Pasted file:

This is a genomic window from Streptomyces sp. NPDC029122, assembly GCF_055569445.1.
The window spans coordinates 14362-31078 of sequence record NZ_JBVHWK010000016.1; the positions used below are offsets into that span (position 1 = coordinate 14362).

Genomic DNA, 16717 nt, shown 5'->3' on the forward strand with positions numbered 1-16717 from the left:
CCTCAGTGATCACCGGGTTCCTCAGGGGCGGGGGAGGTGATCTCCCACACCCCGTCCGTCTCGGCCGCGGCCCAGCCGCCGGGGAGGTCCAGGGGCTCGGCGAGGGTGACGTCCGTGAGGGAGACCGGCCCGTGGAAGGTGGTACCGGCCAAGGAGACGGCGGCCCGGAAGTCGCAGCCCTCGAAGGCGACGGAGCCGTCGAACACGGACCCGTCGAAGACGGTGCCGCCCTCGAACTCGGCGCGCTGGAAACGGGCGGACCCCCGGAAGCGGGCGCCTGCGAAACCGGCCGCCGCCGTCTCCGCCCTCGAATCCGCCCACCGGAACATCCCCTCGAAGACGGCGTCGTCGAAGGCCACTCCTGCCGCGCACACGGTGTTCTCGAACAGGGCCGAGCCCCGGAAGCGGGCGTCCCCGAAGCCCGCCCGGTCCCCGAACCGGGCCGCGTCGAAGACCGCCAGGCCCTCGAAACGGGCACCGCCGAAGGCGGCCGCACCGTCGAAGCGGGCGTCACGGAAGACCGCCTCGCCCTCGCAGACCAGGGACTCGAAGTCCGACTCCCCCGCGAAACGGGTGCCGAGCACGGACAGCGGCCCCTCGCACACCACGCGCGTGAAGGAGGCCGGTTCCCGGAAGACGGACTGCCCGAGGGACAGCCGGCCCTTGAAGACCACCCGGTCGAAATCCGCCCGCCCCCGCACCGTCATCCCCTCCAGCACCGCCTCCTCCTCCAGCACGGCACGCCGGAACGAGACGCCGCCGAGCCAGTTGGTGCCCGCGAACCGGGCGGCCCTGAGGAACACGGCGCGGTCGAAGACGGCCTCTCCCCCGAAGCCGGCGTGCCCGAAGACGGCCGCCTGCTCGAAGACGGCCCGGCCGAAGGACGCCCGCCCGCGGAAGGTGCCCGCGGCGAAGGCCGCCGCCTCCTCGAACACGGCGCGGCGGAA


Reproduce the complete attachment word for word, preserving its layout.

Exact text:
This is a genomic window from Streptomyces sp. NPDC029122, assembly GCF_055569445.1.
The window spans coordinates 14362-31078 of sequence record NZ_JBVHWK010000016.1; the positions used below are offsets into that span (position 1 = coordinate 14362).

Genomic DNA, 16717 nt, shown 5'->3' on the forward strand with positions numbered 1-16717 from the left:
CCTCAGTGATCACCGGGTTCCTCAGGGGCGGGGGAGGTGATCTCCCACACCCCGTCCGTCTCGGCCGCGGCCCAGCCGCCGGGGAGGTCCAGGGGCTCGGCGAGGGTGACGTCCGTGAGGGAGACCGGCCCGTGGAAGGTGGTACCGGCCAAGGAGACGGCGGCCCGGAAGTCGCAGCCCTCGAAGGCGACGGAGCCGTCGAACACGGACCCGTCGAAGACGGTGCCGCCCTCGAACTCGGCGCGCTGGAAACGGGCGGACCCCCGGAAGCGGGCGCCTGCGAAACCGGCCGCCGCCGTCTCCGCCCTCGAATCCGCCCACCGGAACATCCCCTCGAAGACGGCGTCGTCGAAGGCCACTCCTGCCGCGCACACGGTGTTCTCGAACAGGGCCGAGCCCCGGAAGCGGGCGTCCCCGAAGCCCGCCCGGTCCCCGAACCGGGCCGCGTCGAAGACCGCCAGGCCCTCGAAACGGGCACCGCCGAAGGCGGCCGCACCGTCGAAGCGGGCGTCACGGAAGACCGCCTCGCCCTCGCAGACCAGGGACTCGAAGTCCGACTCCCCCGCGAAACGGGTGCCGAGCACGGACAGCGGCCCCTCGCACACCACGCGCGTGAAGGAGGCCGGTTCCCGGAAGACGGACTGCCCGAGGGACAGCCGGCCCTTGAAGACCACCCGGTCGAAATCCGCCCGCCCCCGCACCGTCATCCCCTCCAGCACCGCCTCCTCCTCCAGCACGGCACGCCGGAACGAGACGCCGCCGAGCCAGTTGGTGCCCGCGAACCGGGCGGCCCTGAGGAACACGGCGCGGTCGAAGACGGCCTCTCCCCCGAAGCCGGCGTGCCCGAAGACGGCCGCCTGCTCGAAGACGGCCCGGCCGAAGGACGCCCGCCCGCGGAAGGTGCCCGCGGCGAAGGCCGCCGCCTCCTCGAACACGGCGCGGCGGAA